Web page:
Court Costs and Debtors Prisons
“Debtor’s prison” is exactly what it sounds like – imprisonment based solely one’s inability to pay an outstanding debt. Debtor’s prisons in this country have been outlawed for over 200 years. England outlawed them in 1869. The idea of a being sent to prison for a debt is morally abhorrent and imprisonment. Obviously, one cannot earn wages in prison, thereby making confinement a self-perpetuating result.
In 1983, The U.S. Supreme Court declared that imprisoning a person on probation because he did not pay his court costs violated the Equal Protection Clause of the 14th Amendment without a finding that the failure to pay was willful. In other words, poor people or people out of work should not go to jail for a court debt.
Imprisonment for failure to pay court costs or fines must be based on a determination of willful failure to pay. “Willful” means that the person has sufficient assets and income to pay but does not. Furthermore, willfulness must be proven by the state. As in any criminal matter, the defendant may not be compelled to testify against himself.
Furthermore, imprisoning or extending the probation of a person for non-payment often exacerbates the problem. People gainfully employed may lose their jobs. Single parents face the prospect of the State placing their children in foster care or losing custody to the other parent. Plus, a fresh criminal conviction will make obtaining employment considerably more difficult.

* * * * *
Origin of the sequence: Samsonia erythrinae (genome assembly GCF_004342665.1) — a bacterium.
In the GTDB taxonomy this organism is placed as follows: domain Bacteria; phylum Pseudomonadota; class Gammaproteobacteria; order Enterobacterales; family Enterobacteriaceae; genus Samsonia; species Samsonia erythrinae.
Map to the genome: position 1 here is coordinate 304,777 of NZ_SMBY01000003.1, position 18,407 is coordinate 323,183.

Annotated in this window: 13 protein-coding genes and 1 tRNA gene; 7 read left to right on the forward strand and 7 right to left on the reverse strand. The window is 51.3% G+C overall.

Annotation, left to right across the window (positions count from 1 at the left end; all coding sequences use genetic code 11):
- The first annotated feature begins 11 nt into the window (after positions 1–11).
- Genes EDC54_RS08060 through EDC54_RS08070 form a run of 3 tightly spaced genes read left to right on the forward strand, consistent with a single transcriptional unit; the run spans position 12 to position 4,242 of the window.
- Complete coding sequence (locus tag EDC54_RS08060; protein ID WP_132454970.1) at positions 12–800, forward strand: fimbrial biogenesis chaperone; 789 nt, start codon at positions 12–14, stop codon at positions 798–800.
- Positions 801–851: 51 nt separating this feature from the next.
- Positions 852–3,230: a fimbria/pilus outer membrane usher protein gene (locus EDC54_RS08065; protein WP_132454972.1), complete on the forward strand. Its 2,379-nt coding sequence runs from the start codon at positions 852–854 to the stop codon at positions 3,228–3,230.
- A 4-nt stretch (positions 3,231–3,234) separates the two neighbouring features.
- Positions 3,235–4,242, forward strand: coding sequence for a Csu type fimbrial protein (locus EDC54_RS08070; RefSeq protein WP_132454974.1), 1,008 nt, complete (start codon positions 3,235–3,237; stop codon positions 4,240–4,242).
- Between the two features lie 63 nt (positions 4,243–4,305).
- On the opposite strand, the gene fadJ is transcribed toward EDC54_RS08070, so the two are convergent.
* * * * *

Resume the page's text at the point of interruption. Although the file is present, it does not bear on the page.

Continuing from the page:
As a byproduct of the explosion of incarceration over the last 50 years and the shrinking local budgets in the last decade, courts are effectively forcing offenders to bear the hefty weight of funding the criminal justice system. More perverse are the incentives created for private corporations that get in on the action. For-profit probation corporations are, in some cases, permitted to threaten probationers with jail for nonpayment. Sometimes, people are told to get the money from family or friends. They may resort to taking out high-interest predatory loans in order to avoid the genuine possibility of jail.
In the last few years, positive steps have been taken. A federal judge in Alabama shut down a municipal court and a private probation company for running what amounted to a “judicially sanctioned extortion racket.” Lawsuits have been filed in several states against courts and private probation corporations for racketeering. It is time that the American people stand against modern debtors prisons, regardless of the guise under which they operate.